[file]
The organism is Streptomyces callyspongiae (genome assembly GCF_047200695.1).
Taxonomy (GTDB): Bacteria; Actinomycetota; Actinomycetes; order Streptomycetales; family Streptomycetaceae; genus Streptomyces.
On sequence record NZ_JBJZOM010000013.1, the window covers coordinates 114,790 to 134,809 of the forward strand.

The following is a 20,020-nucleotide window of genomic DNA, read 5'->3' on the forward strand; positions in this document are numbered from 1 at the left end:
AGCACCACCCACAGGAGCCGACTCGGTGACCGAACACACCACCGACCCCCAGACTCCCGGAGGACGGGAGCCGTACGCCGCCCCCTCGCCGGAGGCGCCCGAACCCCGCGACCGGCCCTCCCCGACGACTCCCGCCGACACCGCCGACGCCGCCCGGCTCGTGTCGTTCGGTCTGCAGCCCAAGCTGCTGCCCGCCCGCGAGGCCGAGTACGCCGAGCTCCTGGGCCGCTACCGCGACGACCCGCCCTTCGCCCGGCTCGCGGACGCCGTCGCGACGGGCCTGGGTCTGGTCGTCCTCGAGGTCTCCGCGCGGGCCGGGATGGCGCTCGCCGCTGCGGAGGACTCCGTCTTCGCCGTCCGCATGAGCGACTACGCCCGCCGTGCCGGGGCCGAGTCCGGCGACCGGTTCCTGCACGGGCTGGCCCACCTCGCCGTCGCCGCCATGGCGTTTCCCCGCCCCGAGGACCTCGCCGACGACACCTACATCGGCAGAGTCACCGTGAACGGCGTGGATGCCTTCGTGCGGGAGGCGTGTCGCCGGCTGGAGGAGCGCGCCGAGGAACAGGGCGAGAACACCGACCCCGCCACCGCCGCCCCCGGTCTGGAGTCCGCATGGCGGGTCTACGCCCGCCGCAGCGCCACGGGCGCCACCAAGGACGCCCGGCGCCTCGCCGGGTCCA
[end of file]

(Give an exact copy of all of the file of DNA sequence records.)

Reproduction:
The organism is Streptomyces callyspongiae (genome assembly GCF_047200695.1).
Taxonomy (GTDB): Bacteria; Actinomycetota; Actinomycetes; order Streptomycetales; family Streptomycetaceae; genus Streptomyces.
On sequence record NZ_JBJZOM010000013.1, the window covers coordinates 114,790 to 134,809 of the forward strand.

The following is a 20,020-nucleotide window of genomic DNA, read 5'->3' on the forward strand; positions in this document are numbered from 1 at the left end:
AGCACCACCCACAGGAGCCGACTCGGTGACCGAACACACCACCGACCCCCAGACTCCCGGAGGACGGGAGCCGTACGCCGCCCCCTCGCCGGAGGCGCCCGAACCCCGCGACCGGCCCTCCCCGACGACTCCCGCCGACACCGCCGACGCCGCCCGGCTCGTGTCGTTCGGTCTGCAGCCCAAGCTGCTGCCCGCCCGCGAGGCCGAGTACGCCGAGCTCCTGGGCCGCTACCGCGACGACCCGCCCTTCGCCCGGCTCGCGGACGCCGTCGCGACGGGCCTGGGTCTGGTCGTCCTCGAGGTCTCCGCGCGGGCCGGGATGGCGCTCGCCGCTGCGGAGGACTCCGTCTTCGCCGTCCGCATGAGCGACTACGCCCGCCGTGCCGGGGCCGAGTCCGGCGACCGGTTCCTGCACGGGCTGGCCCACCTCGCCGTCGCCGCCATGGCGTTTCCCCGCCCCGAGGACCTCGCCGACGACACCTACATCGGCAGAGTCACCGTGAACGGCGTGGATGCCTTCGTGCGGGAGGCGTGTCGCCGGCTGGAGGAGCGCGCCGAGGAACAGGGCGAGAACACCGACCCCGCCACCGCCGCCCCCGGTCTGGAGTCCGCATGGCGGGTCTACGCCCGCCGCAGCGCCACGGGCGCCACCAAGGACGCCCGGCGCCTCGCCGGGTCCA